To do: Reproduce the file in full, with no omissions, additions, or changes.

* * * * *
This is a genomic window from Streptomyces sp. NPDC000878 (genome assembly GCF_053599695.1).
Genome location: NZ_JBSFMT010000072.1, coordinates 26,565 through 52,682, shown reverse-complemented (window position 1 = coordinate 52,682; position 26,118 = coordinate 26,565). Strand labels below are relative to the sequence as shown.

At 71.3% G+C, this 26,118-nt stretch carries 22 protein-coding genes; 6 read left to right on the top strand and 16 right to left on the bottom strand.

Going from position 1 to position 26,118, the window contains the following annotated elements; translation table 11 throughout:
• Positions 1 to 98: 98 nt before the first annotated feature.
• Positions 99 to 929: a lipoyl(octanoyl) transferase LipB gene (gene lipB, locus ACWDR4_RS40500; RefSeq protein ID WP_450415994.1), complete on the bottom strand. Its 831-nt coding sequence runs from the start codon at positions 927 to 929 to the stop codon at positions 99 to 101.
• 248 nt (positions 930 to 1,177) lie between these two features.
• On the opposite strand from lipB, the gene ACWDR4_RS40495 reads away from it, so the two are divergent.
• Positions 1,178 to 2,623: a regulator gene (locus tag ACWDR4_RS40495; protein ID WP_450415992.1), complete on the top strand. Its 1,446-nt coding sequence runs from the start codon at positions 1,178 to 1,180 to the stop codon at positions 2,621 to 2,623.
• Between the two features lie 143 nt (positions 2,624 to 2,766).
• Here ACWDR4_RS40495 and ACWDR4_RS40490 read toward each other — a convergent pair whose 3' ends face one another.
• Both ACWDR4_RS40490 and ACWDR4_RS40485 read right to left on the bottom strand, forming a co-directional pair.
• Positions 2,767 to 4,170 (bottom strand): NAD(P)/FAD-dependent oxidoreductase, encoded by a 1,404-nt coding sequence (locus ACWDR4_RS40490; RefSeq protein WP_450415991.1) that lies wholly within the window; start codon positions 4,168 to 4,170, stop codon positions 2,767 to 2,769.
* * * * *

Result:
This is a genomic window from Streptomyces sp. NPDC000878 (genome assembly GCF_053599695.1).
Genome location: NZ_JBSFMT010000072.1, coordinates 26,565 through 52,682, shown reverse-complemented (window position 1 = coordinate 52,682; position 26,118 = coordinate 26,565). Strand labels below are relative to the sequence as shown.

At 71.3% G+C, this 26,118-nt stretch carries 22 protein-coding genes; 6 read left to right on the top strand and 16 right to left on the bottom strand.

Going from position 1 to position 26,118, the window contains the following annotated elements; translation table 11 throughout:
• Positions 1 to 98: 98 nt before the first annotated feature.
• Positions 99 to 929: a lipoyl(octanoyl) transferase LipB gene (gene lipB, locus ACWDR4_RS40500; RefSeq protein ID WP_450415994.1), complete on the bottom strand. Its 831-nt coding sequence runs from the start codon at positions 927 to 929 to the stop codon at positions 99 to 101.
• 248 nt (positions 930 to 1,177) lie between these two features.
• On the opposite strand from lipB, the gene ACWDR4_RS40495 reads away from it, so the two are divergent.
• Positions 1,178 to 2,623: a regulator gene (locus tag ACWDR4_RS40495; protein ID WP_450415992.1), complete on the top strand. Its 1,446-nt coding sequence runs from the start codon at positions 1,178 to 1,180 to the stop codon at positions 2,621 to 2,623.
• Between the two features lie 143 nt (positions 2,624 to 2,766).
• Here ACWDR4_RS40495 and ACWDR4_RS40490 read toward each other — a convergent pair whose 3' ends face one another.
• Both ACWDR4_RS40490 and ACWDR4_RS40485 read right to left on the bottom strand, forming a co-directional pair.
• Positions 2,767 to 4,170 (bottom strand): NAD(P)/FAD-dependent oxidoreductase, encoded by a 1,404-nt coding sequence (locus ACWDR4_RS40490; RefSeq protein WP_450415991.1) that lies wholly within the window; start codon positions 4,168 to 4,170, stop codon positions 2,767 to 2,769.